Interview: Upbringing: God Damn

Thom Edward and Ash Weaver tell DIY about their bad habits and early musical obsessions.

Today (11th May) sees the release of thrashing duo God Damn’s deadly ‘Vultures’ debut. The Class of 2015 alumni’s first work sounds like it’s absorbed every musical headrush from the past couple of decades, before channelling influence into a grizzlier force. Grunge, metal, all-out hardcore - you name it. Everything has a go in ‘Vultures’, which is essentially the musical equivalent of a cage wrestling arena, where disparate noises have it out in front of a bloodthirsty crowd.

This ferocity had to stem from somewhere. So we decided to quiz Thom Edward (guitars / vocals) and Ash Weaver (drums) about their musical Upbringing. DIY spoke to the duo to find out more about the music they grew up on, the songs they’re obsessed with, and the pivotal moments that nudged them towards where they are today.

What was the first gig you ever went to?

Thom: I used to go to watch a lot of unsigned bands at the Little Civic in Wolverhampton (RIP) when I first started going to gigs because it was cheap, and I can’t remember any of their names now. However the first notable band I ever saw live was The Futureheads who I still love to this day - great band.

Ash: I remember seeing Franz Ferdinand at the Civic Hall in Wolverhampton. They were supported by The Kills, who at the time were the first two-piece I had ever seen live, dead cool band.

Was there a good supply of venues to go to in your hometown?

T: Wolverhampton is a bit of a funny one really because the council run and own the main venues, what was the Little Civic has been replaced by the Slade rooms which is great but a little bit of punk rock died when that place shut. Many of the smaller independent venues closed down over the years, so the music scene has shifted almost entirely to Birmingham, which has so many great venues and is a fantastic place to see bands every night of the week.

A: What he said. Although it would be great to see more venues start appearing again in Wolverhampton. Being my hometown, it’s something quite close to my heart.

Can you remember the first song you ever developed an obsession over?

T: I can remember learning all the words to a Five Guys Named Mo song that my parents had, my mum said that ‘Parklife’ by Blur was my favourite song as a child.

A: It’s funny you should mention Blur as some of my earliest musical memories were from the Brit Pop era. I remember ‘Country House’ being on the music channels all the time. I don’t remember being obsessed by a specific song as a little kid, but probably a Michael Jackson song or something.

What was the first song you purchased with your own money, and why did you choose it at the time?

T: With my own money, I got the 57p green bus into Cannock town, entered a Woolworths and purchased a Lil Bow Wow single and ‘Crawling’ by Linkin Park. There we go, I said it. I was a confused pre-teen.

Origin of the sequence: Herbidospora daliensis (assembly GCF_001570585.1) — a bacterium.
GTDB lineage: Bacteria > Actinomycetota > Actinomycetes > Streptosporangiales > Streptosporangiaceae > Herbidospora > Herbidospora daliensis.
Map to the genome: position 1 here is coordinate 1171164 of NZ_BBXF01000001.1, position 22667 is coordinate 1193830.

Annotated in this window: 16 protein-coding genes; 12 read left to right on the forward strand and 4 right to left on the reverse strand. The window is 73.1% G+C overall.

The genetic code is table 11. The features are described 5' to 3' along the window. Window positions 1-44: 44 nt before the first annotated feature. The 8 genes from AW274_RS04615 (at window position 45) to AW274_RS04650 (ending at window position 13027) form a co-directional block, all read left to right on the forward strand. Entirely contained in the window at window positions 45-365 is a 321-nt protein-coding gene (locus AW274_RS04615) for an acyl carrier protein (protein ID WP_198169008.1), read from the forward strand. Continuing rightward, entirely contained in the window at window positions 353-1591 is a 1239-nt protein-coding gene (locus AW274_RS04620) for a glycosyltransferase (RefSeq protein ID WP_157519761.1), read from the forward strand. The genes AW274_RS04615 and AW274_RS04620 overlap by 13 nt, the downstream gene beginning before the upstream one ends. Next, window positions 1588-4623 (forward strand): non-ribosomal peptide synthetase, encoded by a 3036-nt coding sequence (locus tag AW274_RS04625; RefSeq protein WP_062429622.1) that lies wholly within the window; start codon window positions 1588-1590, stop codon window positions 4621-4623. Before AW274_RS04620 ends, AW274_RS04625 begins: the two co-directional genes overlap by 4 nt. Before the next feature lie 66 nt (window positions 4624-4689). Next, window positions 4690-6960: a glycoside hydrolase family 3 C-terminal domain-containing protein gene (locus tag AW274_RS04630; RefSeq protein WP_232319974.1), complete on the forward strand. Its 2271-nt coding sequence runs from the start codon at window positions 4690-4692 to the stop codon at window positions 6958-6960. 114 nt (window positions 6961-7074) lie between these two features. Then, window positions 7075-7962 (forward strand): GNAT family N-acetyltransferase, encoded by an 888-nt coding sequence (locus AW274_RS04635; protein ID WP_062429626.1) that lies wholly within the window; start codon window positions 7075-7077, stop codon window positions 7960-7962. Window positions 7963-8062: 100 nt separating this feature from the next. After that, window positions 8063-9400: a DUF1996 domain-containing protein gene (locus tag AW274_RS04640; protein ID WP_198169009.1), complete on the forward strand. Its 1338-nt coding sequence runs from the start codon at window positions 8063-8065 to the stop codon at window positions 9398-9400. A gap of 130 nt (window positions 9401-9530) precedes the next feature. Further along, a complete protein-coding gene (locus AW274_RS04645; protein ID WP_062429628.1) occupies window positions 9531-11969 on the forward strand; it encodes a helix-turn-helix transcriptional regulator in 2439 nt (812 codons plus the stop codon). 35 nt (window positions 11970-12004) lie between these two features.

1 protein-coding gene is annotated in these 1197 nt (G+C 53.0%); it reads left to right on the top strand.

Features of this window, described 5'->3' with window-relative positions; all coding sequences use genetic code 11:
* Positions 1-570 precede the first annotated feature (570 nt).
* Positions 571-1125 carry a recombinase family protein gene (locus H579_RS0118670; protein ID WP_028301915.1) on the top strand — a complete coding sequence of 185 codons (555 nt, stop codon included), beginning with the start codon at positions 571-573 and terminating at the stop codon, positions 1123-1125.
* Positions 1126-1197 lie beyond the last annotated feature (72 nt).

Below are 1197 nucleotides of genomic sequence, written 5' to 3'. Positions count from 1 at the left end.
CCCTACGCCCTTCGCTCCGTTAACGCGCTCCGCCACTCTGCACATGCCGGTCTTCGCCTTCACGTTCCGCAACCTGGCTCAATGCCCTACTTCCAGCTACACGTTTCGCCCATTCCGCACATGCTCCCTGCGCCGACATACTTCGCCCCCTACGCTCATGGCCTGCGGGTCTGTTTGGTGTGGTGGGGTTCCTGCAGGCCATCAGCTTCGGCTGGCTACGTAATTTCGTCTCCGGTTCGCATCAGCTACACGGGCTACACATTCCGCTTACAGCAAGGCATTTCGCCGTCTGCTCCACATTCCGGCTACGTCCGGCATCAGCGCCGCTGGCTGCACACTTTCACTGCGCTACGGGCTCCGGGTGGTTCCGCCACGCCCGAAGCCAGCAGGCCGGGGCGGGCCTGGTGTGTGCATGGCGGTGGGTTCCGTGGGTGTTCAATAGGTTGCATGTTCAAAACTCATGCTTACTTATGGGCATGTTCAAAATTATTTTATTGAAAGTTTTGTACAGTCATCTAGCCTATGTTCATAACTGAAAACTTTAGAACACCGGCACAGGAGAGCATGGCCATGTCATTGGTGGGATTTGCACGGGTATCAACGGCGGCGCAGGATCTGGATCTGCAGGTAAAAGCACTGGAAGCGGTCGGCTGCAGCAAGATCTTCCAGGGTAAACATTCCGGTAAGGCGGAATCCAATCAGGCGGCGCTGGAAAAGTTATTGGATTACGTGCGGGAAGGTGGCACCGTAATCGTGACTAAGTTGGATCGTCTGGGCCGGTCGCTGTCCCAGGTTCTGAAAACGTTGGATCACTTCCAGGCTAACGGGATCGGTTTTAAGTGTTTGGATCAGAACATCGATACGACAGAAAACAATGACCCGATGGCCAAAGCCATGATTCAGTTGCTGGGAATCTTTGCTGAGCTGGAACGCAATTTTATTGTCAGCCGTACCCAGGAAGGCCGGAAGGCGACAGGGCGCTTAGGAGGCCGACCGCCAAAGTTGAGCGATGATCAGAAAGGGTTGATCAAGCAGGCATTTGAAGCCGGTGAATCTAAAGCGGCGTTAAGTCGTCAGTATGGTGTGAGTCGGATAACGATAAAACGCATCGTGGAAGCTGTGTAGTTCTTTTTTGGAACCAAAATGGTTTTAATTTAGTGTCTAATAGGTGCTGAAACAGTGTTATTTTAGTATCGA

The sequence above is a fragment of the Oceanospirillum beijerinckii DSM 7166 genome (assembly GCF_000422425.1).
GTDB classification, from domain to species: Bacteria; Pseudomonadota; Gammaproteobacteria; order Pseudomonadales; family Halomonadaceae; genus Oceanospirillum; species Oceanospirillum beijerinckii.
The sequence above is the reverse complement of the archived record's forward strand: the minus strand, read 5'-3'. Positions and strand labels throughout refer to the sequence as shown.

Ash: The Marshall Mathers LP. I had to send my grandad in to get it for me as I was too young due to the explicit content warning. I often think how funny it must have been seeing a 70 odd year old bloke at the time buying an Eminem record.

What’s the story behind you getting your first instruments?

T: My father was a George Formby impersonator once upon a time and I can remember being no older than about seven, going to this old dude’s house which was wall to wall ukuleles and my dad buying me and my brother one to learn on. I think I learnt “when the saints go marching in” and then didn’t pick up a stringed instrument again till I was 13. I was told that my dad’s girlfriend at the time smashed it to little pieces in a fit of rage and jealously.

Ash: I first started playing drums when I was 8 years old in school assemblies. I carried on playing drums when I went to secondary school and got some lessons. I then started playing in my first band when I was about 14, that was when I got my first kit.

What’s your worst musical habit?

T: Being too loud and me not thinking it’s anywhere near loud enough for my taste.

Ash: Always trying to be a perfectionist. It drives me mad, and probably everyone around me too. Oh, and moaning at Thom for being too loud.

What kind of inspirations outside of music have an impact on your songwriting?

T: I think where we rehearse is very dystopian and post industrial, people talk about that being an influence.

Ash: I tend to be more creative when we haven’t been touring for a while. Playing the set night-in, night-out ideas can be limited at times and you just become good at that particular thing. I love touring, so I’m ok with that.

What’s the best piece of advice you’ve ever been given as a band?

T: Be friendly, make friends, go to gigs.

Ash: I think it would be just to stay humble. It’s something I always try to do in general, anyway.

If you could be any band from the past two decades, who would you be and why?

T: Radiohead - they just do what the hell they want and have made some pretty life-changing records.

Ash: I would say Slipknot. I’d like to experience what it’s like going on stage in those masks, and scaring the shit out of people.

God Damn’s ‘Vultures’ is out now on One Little Indian.


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